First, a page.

Classifications of word combination

September 27th, 20121:12 pm


Classifications of word combination

Word combinations may be classified according to their function in the sentence. This criterion divides word combinations into

1) those which perform the function of a sentence part, for example, predi­cate, object, adverbial modifier etc., and

2) those which do not perform any such function but whose function is …. equivalent of that of a preposition, or a conjunction, and which are, in fact, to all intents and purposes equivalent of those parts of speech.

It should be noted that the former of these two classes comprises the overwhelming majority of English word combinations, but the latter is, however, no less important.

Speaking of potential classifications, it is impossible to overlook Bloom­field’s theory of the word combination. It has already been mentioned that Bloomfield distinguished such word combinations as endocentric and exo­centric. He also introduced the term denoting the mem­ber of an endocentric phrase that may replace the whole phrase in a larger structure. In subordinate endocentric constructions this member may be re­ferred to either as head or centre, while the member of a co-ordinate phrase was termed centre. Chatman commented in this connection that, according to Bloomfield, “all heads are centres, but not all centres are heads”.

Further elaboration of Bloomfield’s classification dealt with the types of relations within the word combination. As a result, there appeared ways of analyzing a number of word combinations that did not fit in Bloomfield’s classification. The sphere of syntactic analysis, therefore, was widened and included syntactic groups with loosely bound elements. These constructions were classified as paratactic (e.g. No, thanks). Other word combinations were referred to as hypotactic, since they are based on hypotaxis. Here, by hypotaxis we mean dependence or subordination of one element (or sentence) to the other element (or sentence). Parataxis is interpreted as jux­taposition of correlating elements without formal expression of syntactic dependence. This interpretation of “parataxis” makes it a convenient term to refer to such groups as No, thanks where the link between the components is hard to explicate.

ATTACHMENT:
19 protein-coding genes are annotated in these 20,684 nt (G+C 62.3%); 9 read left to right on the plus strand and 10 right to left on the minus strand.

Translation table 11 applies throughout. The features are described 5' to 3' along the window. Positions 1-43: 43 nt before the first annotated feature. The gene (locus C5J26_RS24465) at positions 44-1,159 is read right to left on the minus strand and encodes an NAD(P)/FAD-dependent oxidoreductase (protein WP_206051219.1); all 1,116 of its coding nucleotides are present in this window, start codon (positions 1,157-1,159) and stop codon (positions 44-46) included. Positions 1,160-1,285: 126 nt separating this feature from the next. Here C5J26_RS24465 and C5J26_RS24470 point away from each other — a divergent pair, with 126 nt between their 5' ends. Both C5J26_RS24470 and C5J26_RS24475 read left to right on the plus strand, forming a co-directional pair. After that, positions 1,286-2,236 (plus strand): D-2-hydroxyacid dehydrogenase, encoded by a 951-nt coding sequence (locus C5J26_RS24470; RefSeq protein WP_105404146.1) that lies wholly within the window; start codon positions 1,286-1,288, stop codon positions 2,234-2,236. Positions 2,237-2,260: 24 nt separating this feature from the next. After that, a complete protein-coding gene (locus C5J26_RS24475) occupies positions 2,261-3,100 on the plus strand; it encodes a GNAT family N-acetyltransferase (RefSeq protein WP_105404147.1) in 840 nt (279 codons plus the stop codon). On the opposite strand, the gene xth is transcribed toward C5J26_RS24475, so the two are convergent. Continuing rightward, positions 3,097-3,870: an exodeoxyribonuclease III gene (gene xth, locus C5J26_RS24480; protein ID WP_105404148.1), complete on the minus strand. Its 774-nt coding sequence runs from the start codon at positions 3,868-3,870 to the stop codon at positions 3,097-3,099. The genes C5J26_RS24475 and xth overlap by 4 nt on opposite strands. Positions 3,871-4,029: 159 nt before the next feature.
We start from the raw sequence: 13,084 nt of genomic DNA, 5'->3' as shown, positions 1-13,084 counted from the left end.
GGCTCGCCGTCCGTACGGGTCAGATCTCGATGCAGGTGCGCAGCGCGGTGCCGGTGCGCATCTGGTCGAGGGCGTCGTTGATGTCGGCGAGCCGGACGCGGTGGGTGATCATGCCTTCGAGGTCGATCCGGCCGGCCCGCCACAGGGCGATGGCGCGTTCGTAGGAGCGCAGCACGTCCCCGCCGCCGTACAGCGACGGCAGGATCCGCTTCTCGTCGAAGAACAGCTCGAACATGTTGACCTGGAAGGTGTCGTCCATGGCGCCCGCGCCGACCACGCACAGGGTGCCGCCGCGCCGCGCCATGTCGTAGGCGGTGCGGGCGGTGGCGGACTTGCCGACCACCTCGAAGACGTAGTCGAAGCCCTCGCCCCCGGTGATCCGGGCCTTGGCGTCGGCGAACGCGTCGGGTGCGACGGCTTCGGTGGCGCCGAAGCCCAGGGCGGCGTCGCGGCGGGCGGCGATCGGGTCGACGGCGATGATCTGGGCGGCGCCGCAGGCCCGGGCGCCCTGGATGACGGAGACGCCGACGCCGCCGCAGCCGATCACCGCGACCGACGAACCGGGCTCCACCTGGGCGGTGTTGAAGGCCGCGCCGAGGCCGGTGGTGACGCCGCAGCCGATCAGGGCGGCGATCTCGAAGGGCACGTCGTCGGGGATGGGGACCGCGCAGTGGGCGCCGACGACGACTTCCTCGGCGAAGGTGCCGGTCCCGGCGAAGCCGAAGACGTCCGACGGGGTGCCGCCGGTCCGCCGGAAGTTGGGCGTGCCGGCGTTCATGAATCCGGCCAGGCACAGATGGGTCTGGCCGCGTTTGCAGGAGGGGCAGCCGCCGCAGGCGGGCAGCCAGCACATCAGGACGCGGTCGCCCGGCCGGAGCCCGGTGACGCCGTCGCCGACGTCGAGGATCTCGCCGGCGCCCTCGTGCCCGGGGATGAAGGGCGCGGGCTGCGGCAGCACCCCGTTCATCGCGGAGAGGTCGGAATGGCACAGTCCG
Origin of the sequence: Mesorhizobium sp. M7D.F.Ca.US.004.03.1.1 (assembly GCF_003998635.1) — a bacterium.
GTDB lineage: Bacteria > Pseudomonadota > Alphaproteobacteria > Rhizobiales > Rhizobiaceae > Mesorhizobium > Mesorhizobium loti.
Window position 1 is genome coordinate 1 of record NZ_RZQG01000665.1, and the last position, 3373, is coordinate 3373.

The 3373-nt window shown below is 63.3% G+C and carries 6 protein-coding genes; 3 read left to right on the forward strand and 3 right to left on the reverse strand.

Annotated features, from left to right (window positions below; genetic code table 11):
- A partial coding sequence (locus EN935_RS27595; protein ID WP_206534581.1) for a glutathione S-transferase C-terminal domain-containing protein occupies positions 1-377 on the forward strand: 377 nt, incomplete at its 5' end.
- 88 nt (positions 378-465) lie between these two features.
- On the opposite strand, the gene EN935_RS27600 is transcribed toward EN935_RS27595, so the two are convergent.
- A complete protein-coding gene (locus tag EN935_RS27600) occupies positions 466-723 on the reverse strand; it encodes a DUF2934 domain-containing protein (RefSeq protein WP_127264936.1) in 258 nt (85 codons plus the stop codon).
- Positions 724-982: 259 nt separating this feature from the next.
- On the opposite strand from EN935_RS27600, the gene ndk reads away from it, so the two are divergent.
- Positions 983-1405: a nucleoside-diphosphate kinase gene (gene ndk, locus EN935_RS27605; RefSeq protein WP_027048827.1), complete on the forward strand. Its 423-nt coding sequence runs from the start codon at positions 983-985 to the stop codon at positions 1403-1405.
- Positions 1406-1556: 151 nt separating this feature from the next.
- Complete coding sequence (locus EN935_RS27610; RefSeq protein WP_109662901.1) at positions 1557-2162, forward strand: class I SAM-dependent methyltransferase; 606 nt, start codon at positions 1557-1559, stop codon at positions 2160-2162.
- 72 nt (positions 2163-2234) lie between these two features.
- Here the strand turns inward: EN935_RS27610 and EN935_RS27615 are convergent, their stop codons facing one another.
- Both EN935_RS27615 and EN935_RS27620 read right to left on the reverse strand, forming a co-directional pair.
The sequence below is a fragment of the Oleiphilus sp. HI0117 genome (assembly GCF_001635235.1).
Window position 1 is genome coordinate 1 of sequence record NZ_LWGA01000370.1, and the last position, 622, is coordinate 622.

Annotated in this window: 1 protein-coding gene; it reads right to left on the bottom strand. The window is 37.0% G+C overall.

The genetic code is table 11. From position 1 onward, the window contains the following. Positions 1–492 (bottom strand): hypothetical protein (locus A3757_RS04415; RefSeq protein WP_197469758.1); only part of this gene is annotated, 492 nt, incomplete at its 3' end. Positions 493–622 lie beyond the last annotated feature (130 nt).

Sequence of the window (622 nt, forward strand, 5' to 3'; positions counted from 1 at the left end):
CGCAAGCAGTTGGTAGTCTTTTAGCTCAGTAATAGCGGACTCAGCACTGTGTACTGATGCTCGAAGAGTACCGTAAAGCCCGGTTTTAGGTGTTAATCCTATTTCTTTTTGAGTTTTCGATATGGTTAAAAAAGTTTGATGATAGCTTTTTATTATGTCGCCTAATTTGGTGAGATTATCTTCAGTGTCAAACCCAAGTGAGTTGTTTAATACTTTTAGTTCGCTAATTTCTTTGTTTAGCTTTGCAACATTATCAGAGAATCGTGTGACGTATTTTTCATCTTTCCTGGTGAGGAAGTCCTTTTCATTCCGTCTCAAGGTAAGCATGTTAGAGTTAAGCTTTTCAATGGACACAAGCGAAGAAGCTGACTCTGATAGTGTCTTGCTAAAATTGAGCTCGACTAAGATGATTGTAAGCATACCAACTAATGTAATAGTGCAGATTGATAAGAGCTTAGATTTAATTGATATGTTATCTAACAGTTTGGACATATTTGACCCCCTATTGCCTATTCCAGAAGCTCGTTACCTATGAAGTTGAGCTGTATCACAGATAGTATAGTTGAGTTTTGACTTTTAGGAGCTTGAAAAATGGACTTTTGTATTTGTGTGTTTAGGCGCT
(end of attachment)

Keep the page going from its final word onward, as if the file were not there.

The changes made to the classification and the introduction of the two new types of syntactic constructions resulted in different interpretation of endocentric and exocentric word combinations. Thus, all word combinations in a language may be divided into two main groups: 1) word combinations based on hypotaxis, and 2) word combinations based on parataxis. Further subcategorization of hypotactic groups follows Bloomfield’s scheme, i.e. all hypotactic structures are divided into endocentric and exocentric. The same holds for endocentric groups that fall into co-ordinate and subordinate word combinations.

The division of word combinations into hypotactic and paratactic is based on relations inside the structure, i.e. between its components. Next stages of analysis cover only hypotactic constructions; the attempt to sub-categorize paratactic constructions has not been endorsed and is usually not carried out.

As it has been mentioned, the second stage of analysis presupposes the division of hypotactic structures into endocentric and exocentric. This divi­sion is based on the role of the group as a whole in an extended syntactic construction rather than on relations between elements within the group. Thus, the second stage is grounded on a different principle of categoriza­tion. The third stage, in its turn, exhibits yet another principle of syntactic categorization: endocentric word combinations are divided into subordi­nate and co-ordinate, while exocentric – into predicative and prepositional, which ever more disagrees with the principle of the classification. Conse­quently, on every stage, the principle of the previous classification changes, and word combinations are characterized either on the ground of their in­ternal or external relations. Besides, endocentric constructions are further subcategorized in terms of more general syntactic relations that define the status of combining elements in their relation to each other (co-ordination vs subordination), whereas exocentric constructions are provided with a mixed syntactic – morphological subcategorization. Groups, termed predicative, are distinguished on the basis of syntactic relations within the group and are described in terms of syntactic relations of a more concrete kind than co­ordination – subordination, while prepositional groups are characterized on the basis of their morphological features. This inconsistency in the approach to syntactic subcategorization considerably reduces scientific value of the classification in question.

In Ukrainian linguistics, word combinations are classified according to their internal structure. This approach proposes two groups of word combinations: 1) those with the head element, and 2) those without the head element. These two types of word combinations should not be mixed up with endocentric and exocentric groups, introduced by Bloomfield. Divid­ing word combinations according to presence/absence of the head element is based exclusively on relations within the word combination.


Word combinations with the head element
Word combinations without head

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